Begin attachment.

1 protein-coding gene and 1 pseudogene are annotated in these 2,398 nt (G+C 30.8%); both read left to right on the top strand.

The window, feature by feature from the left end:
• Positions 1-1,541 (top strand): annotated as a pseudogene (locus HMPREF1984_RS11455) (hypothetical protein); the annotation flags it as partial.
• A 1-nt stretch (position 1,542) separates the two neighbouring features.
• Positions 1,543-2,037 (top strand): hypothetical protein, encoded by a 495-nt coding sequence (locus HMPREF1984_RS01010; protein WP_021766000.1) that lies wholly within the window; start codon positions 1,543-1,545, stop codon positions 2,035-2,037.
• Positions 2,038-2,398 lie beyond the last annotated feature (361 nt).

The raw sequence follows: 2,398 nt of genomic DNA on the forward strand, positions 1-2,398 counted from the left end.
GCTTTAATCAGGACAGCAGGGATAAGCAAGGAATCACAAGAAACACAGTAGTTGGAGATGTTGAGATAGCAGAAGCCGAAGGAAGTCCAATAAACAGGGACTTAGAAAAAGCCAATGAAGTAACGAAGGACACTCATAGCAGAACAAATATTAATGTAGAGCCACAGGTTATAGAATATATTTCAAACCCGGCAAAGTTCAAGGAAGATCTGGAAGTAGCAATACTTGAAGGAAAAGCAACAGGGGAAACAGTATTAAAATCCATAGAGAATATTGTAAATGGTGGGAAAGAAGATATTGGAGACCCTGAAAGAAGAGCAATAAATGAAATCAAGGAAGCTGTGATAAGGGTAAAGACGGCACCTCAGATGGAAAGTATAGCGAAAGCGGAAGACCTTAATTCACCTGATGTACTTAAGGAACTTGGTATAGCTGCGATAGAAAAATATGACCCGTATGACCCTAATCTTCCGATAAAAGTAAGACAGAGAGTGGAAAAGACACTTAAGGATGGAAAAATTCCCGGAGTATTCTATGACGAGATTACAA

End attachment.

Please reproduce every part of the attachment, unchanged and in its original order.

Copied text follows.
1 protein-coding gene and 1 pseudogene are annotated in these 2,398 nt (G+C 30.8%); both read left to right on the top strand.

The window, feature by feature from the left end:
• Positions 1-1,541 (top strand): annotated as a pseudogene (locus HMPREF1984_RS11455) (hypothetical protein); the annotation flags it as partial.
• A 1-nt stretch (position 1,542) separates the two neighbouring features.
• Positions 1,543-2,037 (top strand): hypothetical protein, encoded by a 495-nt coding sequence (locus HMPREF1984_RS01010; protein WP_021766000.1) that lies wholly within the window; start codon positions 1,543-1,545, stop codon positions 2,035-2,037.
• Positions 2,038-2,398 lie beyond the last annotated feature (361 nt).

The raw sequence follows: 2,398 nt of genomic DNA on the forward strand, positions 1-2,398 counted from the left end.
GCTTTAATCAGGACAGCAGGGATAAGCAAGGAATCACAAGAAACACAGTAGTTGGAGATGTTGAGATAGCAGAAGCCGAAGGAAGTCCAATAAACAGGGACTTAGAAAAAGCCAATGAAGTAACGAAGGACACTCATAGCAGAACAAATATTAATGTAGAGCCACAGGTTATAGAATATATTTCAAACCCGGCAAAGTTCAAGGAAGATCTGGAAGTAGCAATACTTGAAGGAAAAGCAACAGGGGAAACAGTATTAAAATCCATAGAGAATATTGTAAATGGTGGGAAAGAAGATATTGGAGACCCTGAAAGAAGAGCAATAAATGAAATCAAGGAAGCTGTGATAAGGGTAAAGACGGCACCTCAGATGGAAAGTATAGCGAAAGCGGAAGACCTTAATTCACCTGATGTACTTAAGGAACTTGGTATAGCTGCGATAGAAAAATATGACCCGTATGACCCTAATCTTCCGATAAAAGTAAGACAGAGAGTGGAAAAGACACTTAAGGATGGAAAAATTCCCGGAGTATTCTATGACGAGATTACAA